Toddlers generally need more to keep them occupied, so a tablet can come in handy. If you don’t currently have an iPad, Galaxy, or Kindle Fire, we recommend getting one for traveling with children. You’ll get to enjoy it as well, so it’s a win-win situation.

Load your tablet with your children’s favorite movies, and some new ones, some games and puzzles, and a few of their favorite tunes. With this setup, you could keep your toddler occupied for the entire trip.

If your child has a favorite toy or blanket they’re emotionally attached to, you absolutely must bring it along. Otherwise, the pain of separation will be loud and heart wrenching to you, your child, and everyone seated nearby.

Another Airline Rolls Out a ‘No-Kids’ Zone

December 10, 2013 by · Leave a Comment 

You’ve had a long, busy trip and are planning to keep sleeping until you land in your home airport. You’ve just boarded your flight, have stowed your bags, buckled your seatbelt and have just begun to nod off when you’re jolted awake by a blood-curdling scream from two rows back. Ah yes, the infamous in-flight screaming baby.

Whether you’re a parent trying to calm down your child or a fellow passenger trying to tune out the noise, dealing with a screaming child in-flight can be a stressful experience. With this in mind, some airlines in Asia have begun offering “no-kid zones.” This past summer, the budget airline Scoot (a subsidiary of Singapore Airlines) began offering a new seating zone on their airplanes – the appropriately named ScootinSilence.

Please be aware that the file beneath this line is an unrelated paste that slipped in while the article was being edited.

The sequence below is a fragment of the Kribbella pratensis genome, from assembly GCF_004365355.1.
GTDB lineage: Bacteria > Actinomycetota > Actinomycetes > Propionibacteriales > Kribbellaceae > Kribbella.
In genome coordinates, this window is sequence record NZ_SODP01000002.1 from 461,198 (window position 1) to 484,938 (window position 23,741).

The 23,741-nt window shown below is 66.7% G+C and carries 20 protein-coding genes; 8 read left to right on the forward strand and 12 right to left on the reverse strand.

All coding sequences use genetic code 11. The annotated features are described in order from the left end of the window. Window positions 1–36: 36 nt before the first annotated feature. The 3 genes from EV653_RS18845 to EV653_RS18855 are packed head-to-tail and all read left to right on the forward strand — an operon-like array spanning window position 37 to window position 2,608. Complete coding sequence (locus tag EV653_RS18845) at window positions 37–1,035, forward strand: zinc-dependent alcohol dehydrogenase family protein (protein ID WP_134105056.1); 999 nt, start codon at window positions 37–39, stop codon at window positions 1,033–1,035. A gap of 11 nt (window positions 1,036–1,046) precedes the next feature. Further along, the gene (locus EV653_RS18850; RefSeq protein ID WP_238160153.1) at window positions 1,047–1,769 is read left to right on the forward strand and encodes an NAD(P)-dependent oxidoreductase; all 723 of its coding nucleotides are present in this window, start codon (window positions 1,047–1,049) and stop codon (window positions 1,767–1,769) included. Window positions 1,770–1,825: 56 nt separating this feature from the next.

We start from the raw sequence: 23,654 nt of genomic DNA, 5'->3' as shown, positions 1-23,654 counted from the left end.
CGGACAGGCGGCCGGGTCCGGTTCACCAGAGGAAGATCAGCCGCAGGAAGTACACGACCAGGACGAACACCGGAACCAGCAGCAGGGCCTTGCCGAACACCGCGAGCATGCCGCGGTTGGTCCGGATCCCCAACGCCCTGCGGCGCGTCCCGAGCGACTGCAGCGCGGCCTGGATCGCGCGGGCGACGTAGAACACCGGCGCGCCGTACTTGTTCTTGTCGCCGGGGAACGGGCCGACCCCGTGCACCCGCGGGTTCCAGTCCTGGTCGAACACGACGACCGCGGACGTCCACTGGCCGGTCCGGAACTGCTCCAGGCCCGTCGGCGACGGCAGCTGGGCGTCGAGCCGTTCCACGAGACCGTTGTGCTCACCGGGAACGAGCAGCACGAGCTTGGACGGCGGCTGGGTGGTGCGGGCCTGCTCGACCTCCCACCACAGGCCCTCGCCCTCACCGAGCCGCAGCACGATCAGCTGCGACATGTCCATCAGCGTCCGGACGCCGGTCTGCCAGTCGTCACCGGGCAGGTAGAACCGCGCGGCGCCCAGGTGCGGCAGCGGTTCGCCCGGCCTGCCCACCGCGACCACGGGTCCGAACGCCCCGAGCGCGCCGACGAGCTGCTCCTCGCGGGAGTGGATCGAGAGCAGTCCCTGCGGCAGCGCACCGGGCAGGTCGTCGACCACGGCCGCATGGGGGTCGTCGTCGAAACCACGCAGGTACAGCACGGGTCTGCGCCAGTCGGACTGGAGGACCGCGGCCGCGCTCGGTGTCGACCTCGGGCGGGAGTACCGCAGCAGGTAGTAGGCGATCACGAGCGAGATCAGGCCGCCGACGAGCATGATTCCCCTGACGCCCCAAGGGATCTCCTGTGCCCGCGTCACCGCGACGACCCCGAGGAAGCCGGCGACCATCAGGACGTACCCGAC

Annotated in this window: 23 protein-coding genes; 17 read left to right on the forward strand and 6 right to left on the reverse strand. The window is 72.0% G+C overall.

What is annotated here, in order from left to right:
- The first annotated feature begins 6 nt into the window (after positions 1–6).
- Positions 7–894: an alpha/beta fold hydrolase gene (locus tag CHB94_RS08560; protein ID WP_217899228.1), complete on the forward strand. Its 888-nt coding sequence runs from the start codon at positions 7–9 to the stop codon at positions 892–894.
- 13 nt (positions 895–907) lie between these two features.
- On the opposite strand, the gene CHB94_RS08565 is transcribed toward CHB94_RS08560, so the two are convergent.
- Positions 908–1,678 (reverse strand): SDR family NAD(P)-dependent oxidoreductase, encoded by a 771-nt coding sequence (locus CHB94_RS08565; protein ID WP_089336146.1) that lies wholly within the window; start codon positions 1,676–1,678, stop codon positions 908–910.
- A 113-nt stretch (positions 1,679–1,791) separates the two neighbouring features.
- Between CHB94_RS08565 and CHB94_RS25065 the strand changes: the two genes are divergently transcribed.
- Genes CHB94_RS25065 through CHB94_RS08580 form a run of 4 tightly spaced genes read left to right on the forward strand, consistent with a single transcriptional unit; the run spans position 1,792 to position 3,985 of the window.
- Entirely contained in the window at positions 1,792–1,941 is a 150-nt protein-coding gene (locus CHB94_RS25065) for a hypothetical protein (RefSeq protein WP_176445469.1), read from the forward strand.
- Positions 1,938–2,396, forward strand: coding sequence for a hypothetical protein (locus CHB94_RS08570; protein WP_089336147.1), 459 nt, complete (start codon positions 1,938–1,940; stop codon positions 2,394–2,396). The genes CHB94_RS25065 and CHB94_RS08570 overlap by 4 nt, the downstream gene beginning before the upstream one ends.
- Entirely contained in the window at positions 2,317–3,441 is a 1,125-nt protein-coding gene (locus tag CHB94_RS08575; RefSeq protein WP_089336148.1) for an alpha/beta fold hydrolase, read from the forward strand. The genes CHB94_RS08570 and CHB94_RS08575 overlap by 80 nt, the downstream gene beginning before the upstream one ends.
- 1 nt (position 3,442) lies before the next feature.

A Malaysia-Singapore Airlines Boeing 707 at Zu...

A Malaysia-Singapore Airlines Boeing 707 at Zurich 1972. (Photo credit: Wikipedia)

The ScootinSilence section, which is only open to passengers over the age of 12, is positioned directly behind business class and occupies four rows. The 41 seat section costs an additional $15 per ticket, but for those looking to spend their flight napping, the investment may be worth it. When asked about this decision in a recent interview with The Australian, Scoot’s CEO Campbell Wilson said, “No offence to our young guests or those travelling with them — you still have the rest of the aircraft.”

Scoot isn’t the first airline to put restrictions on their younger passengers. If you’re a parent looking to fly first class on Malaysia Airlines with your young ones, you’re out of luck. Recently, the airline opted to ban children under the age 12 from sitting in the first class upper deck of some of their flights. When asked about the decision, the Malaysia Airlines stated they made the move after receiving too many noise complaints from first class passengers. As an alternative, the airline offers a 350-seat “family friendly” economy zone on the lower deck with facilities to suit families. These include eight toilets and its own entrance, separate to the one used by first class passengers.

We’d love to hear your feedback. Do you think this is a good idea? Parents, would you prefer to be seated in a “kid friendly” section, or do you think this type of seating arrangement is unfair? Share with us in the comments section below or post your thoughts to our Facebook page.